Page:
The European Language Cloud, or how to enable a multilingual Europe
Escrito por MARGARITA GUTIÉRREZ VALDÉS, miércoles 3 de febrero de 2016 , 10:57 hs , en UNIÓN EUROPEA

By Andrejs Vasiļjevs and Rihards Kalniņš

Language barriers in the digital world

Though Europe’s multilingualism is a fundamental cultural and social value, its treasured linguistic diversity can also lead to significant communication barriers between people. The upholding of “unity in diversity” remains a difficult challenge. The effects of linguistic fragmentation can be seen most clearly in maps of language use on social media sites such as Twitter, where conversations are mostly restricted to national languages and thus limited by geographic borders. As these fascinating maps make all too clear, language barriers can hinder the free flow of information and knowledge between nations, effectively fragmenting Europe into “language silos”.

Language barriers also represent a major obstacle to the creation of the Digital Single Market, which seeks to combine the 28 national digital markets, harmonising regulations and uniting all 500 million citizens of the EU in a single online marketplace. At the moment, as a Eurobarometer study shows, more than 40% of Europeans never purchase goods or services if they are not available in their native language. Language barriers therefore severely restrict access to goods for European consumers, hindering the creation of a Digital Single Market.

How language technologies can help

Fortunately, there is a technological solution to easing linguistic fragmentation online. Recent developments in language technologies, such as state-of-the-art machine translation and automated speech recognition, now enable us to overcome language barriers between people, simultaneously allowing multilingualism to thrive in the digital world.

Thanks to language technologies, people are enabled to write, read, or speak online in their own native language, while others can access the information in a language that they understand.

The heightened application of these language technologies to the online market will not only foster communication between nations. It will also help boost the European economy by enabling more cross-border trade.

Just imagine: a digital market where absolutely all online content is instantly available in all the languages of the European Union; where Internet users can interact seamlessly in real time with one another regardless of the language they are speaking or writing; and where goods and information can be searched for and accessed no matter where it was posted, or in which language.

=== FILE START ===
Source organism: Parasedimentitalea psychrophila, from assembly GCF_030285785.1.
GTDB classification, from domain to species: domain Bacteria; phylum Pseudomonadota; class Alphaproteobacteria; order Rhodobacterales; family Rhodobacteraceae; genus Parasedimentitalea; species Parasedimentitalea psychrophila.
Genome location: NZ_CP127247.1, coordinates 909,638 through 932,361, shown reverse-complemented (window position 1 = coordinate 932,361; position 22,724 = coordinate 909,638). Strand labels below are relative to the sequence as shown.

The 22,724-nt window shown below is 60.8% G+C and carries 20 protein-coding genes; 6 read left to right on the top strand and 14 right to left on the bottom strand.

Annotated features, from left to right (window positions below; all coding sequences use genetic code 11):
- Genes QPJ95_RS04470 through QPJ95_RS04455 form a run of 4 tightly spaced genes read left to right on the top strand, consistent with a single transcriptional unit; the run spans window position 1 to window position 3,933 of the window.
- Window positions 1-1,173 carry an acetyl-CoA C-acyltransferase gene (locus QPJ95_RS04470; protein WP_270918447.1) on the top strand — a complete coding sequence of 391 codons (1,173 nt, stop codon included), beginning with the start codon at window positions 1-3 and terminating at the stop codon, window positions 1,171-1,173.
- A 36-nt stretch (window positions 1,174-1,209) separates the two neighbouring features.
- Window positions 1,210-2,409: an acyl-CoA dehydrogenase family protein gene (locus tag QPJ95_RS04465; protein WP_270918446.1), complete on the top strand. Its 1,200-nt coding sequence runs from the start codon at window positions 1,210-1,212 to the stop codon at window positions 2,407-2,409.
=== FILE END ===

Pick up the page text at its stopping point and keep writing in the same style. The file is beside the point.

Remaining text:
European Language Cloud

Where to begin to realise this vision? Fortunately, European excellence in language technology research and the thriving language technology industry has already laid the foundations for a viable solution. This includes recent breakthroughs in services from fields such as natural language processing, machine translation, text analytics, speech recognition, multilingual SEO/SEM, and semantic analysis.

But none of these services alone can meet the comprehensive needs of European industry and enable a truly multilingual Digital Single Market. To meet the complex needs of the market, language technology services must be accessed, combined, and leveraged into large-scale solutions, which can then be plugged directly into applications, making them fully multilingual.

This is where European policy makers can step in and help, by setting up a public language technology infrastructure – the European Language Cloud - which would ensure easy access to key enabling language technologies for all EU languages. This would make these enabling services easily available to developers and integrators of commercial and public digital solutions.

The infrastructure should also include open access to multilingual language resources – the raw material for data-driven technologies and solutions – which all too often remain buried deep in corporate and government databases, instead of being used to build the solutions sorely needed by the marketplace.

Once a solid European Language Cloud infrastructure is in place, commercial players and public sector organisations could then use the available language technology services as buildings blocks, or core components, to create innovative multilingual solutions for their high-demand applications.


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